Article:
RESTAURANTS AND BARS
RESTAURANTS BALANCE REOPENINGS WITH
EVER CHANGING COVID-19 GUIDELINES
When non-essential businesses were ordered closed in March, some restaurants like Vero’s Ocean Grill were able to switch to take-out and/or delivery.
The coronavirus pandemic didn’t take
away our love of food but it did challenge
our access to the food we love.
As Florida relaxed its stay-at-home
guidelines, we yearned for the luxury of
once again dining at our favorite restaurants
— a good thing. According to the
National Restaurant Association, “The
restaurant industry, more than any other
industry in the nation, has suffered the
most significant sales and job losses since
the COVID-19 outbreak began.”
It’s been a roller coaster ride. Restaurants,
bars and beaches were closed in
March with partial reopenings in May.
By June, bars were closed again along
with some beaches. Some counties made
masks mandatory in public. Enforcement
has been inconsistent — one restaurant
might ask that customers wear masks
in line or going to the rest room while
another might refuse service to someone
without a mask altogether.
THE ULTIMATE SHUTDOWN
Some restaurants couldn’t weather the
financial storm. Vero’s new downtown
restaurant Prima Pizza and Pasta got rave
reviews, doing well until the shutdown.
Takeout and delivery alone failed to keep
“In the six months we were open, we
didn’t have time to build an established
clientele,” owner Glenn Pacicca says.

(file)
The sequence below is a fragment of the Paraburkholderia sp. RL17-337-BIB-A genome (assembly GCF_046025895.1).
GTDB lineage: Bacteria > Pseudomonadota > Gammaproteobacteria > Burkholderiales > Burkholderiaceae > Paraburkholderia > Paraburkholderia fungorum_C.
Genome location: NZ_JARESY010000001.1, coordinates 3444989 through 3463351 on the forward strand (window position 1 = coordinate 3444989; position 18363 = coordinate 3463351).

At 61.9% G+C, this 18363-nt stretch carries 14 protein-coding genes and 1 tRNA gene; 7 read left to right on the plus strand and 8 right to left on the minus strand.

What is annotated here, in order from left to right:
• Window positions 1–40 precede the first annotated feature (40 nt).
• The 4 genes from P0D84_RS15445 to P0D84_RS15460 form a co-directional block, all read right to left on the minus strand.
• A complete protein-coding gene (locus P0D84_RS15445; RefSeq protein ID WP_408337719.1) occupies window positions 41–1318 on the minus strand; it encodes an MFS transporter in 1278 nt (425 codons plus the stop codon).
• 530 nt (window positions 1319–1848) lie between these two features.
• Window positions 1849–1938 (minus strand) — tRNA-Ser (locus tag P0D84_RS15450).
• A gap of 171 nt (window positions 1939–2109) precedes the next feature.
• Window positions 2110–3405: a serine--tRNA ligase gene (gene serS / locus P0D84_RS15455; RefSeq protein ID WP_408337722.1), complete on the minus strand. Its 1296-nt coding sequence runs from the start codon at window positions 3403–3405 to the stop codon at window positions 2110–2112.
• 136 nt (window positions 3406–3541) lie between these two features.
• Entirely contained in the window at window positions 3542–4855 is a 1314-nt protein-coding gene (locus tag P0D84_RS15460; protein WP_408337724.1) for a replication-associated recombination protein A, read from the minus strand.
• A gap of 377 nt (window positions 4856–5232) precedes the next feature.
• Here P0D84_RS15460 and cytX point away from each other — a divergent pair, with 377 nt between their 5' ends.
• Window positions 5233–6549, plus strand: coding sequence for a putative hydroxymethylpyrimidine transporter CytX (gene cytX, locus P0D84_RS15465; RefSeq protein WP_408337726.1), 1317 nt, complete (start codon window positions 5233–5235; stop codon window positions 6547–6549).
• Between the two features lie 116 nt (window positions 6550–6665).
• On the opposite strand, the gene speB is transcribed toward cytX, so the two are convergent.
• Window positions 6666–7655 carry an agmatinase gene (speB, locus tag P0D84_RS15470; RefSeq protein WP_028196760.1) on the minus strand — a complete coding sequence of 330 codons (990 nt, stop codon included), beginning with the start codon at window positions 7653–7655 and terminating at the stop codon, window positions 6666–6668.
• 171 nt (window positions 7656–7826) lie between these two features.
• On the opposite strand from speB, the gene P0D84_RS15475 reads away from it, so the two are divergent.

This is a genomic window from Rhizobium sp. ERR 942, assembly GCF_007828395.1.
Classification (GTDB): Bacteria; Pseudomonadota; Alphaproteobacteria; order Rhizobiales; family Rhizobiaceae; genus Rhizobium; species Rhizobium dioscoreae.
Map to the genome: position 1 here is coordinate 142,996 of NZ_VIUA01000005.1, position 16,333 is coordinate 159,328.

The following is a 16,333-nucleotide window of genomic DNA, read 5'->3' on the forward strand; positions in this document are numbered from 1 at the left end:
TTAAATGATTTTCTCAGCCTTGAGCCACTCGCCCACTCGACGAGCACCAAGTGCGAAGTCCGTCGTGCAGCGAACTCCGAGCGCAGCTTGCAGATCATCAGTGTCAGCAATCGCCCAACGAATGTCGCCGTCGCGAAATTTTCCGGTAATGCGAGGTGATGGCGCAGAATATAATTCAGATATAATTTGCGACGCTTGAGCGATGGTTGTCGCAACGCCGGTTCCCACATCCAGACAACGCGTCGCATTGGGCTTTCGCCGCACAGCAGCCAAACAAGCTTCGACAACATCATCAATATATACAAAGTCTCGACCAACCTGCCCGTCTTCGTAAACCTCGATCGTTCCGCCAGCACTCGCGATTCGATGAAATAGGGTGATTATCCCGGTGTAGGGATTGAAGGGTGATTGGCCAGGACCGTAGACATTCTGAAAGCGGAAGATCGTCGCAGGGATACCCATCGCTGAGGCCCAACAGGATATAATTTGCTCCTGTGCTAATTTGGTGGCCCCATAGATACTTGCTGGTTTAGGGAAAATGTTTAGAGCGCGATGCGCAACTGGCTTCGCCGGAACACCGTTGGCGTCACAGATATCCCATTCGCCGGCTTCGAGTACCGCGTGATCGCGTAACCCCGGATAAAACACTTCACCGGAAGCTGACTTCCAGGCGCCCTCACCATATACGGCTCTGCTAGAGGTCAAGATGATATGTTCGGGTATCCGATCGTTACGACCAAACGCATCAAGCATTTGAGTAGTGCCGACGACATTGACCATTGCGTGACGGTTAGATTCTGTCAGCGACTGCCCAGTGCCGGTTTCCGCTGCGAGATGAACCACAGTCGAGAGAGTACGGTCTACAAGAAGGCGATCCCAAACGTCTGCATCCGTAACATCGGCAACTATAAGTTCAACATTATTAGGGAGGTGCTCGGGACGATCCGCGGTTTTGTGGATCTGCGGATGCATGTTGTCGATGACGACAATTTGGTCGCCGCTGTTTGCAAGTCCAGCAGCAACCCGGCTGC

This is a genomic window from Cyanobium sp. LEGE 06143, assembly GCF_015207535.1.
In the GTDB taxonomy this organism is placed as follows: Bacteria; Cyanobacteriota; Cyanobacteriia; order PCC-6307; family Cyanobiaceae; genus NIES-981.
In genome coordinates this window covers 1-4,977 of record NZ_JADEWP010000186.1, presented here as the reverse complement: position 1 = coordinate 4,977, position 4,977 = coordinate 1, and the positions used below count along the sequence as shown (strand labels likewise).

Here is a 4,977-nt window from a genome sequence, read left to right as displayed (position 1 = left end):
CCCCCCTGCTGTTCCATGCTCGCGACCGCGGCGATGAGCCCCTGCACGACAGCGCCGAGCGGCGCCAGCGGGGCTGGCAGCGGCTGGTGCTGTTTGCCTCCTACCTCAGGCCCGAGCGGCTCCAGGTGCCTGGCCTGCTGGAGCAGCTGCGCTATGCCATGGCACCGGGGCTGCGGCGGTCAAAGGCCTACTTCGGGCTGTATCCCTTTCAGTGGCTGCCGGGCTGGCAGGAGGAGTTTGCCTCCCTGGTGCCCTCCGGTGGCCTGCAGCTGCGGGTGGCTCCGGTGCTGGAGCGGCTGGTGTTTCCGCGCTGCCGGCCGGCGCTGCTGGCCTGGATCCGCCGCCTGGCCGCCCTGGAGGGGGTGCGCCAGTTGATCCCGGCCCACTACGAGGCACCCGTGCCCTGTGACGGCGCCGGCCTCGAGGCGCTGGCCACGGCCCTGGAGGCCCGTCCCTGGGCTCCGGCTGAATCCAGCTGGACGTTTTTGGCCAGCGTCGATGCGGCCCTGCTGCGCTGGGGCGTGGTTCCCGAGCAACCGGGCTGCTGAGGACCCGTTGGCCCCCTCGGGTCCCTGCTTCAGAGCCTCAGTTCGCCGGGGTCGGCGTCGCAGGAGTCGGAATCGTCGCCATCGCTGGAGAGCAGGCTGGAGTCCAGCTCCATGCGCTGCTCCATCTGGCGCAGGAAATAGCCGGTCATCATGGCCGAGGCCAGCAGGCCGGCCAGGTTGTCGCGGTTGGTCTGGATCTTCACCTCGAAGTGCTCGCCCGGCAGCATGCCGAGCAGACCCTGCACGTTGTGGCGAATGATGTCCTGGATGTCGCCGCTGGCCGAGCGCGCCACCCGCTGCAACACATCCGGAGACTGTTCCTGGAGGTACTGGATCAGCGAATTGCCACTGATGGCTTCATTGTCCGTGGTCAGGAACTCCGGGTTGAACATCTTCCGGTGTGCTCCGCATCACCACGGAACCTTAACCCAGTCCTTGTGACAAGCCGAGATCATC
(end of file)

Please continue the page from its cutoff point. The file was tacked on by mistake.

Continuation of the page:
He put the restaurant on the market in
March. “It’s a big disappointment,” he says.
While others on the Treasure Coast have
closed as well, many restaurants are thriving
ADAPTING TO CHANGE
In the COVID-19 cloud, one silver lining
might be deeper respect and appreciation
for professions patrons have tended
to take for granted. As one server said, “It’s
twice the work for half the customers.”
Millions of restaurant workers nationwide
were furloughed or laid off in March,
with some fired outright. But Jensen
Beach’s Castaways Gastropub didn’t lose
a single employee, says general manager
Dylan Brooker. Three workers self-quarantined
by choice. It ran skeleton crews with
St. Lucie Draft House opted to handle
deliveries in-house, giving employees
more hours. Even though 2nd Street Bistro
in Fort Pierce uses a third-party service,
BiteSquad, it was able to retain its workers.
“Our employees were eager to return to
work,” says Susan Horton of Luna Italian
Cuisine in downtown Stuart. With only
half the dining room open, however, the
amount of business is balanced with the
necessity of staff numbers. Horton says
their takeout window stayed busy seven
days a week.
At the time of the March shutdown,
Vero’s Ocean Grill had 145 employees.
Owner Charley Replogle laid off 125, keeping
the 20 kitchen staff. Others tried to get
unemployment, dealing with the state’s
system crashing. “When we reopened, we
were able to bring back everyone who
wanted to come back,” he says.
Takeout and delivery had been offered
by some restaurants already, but others
began these services overnight.
“It worked well for us,” Replogle says.
“For five weeks, we offered dinner takeout
only. It didn’t make money, but it kept our >>
BY ELLEN GILLETTE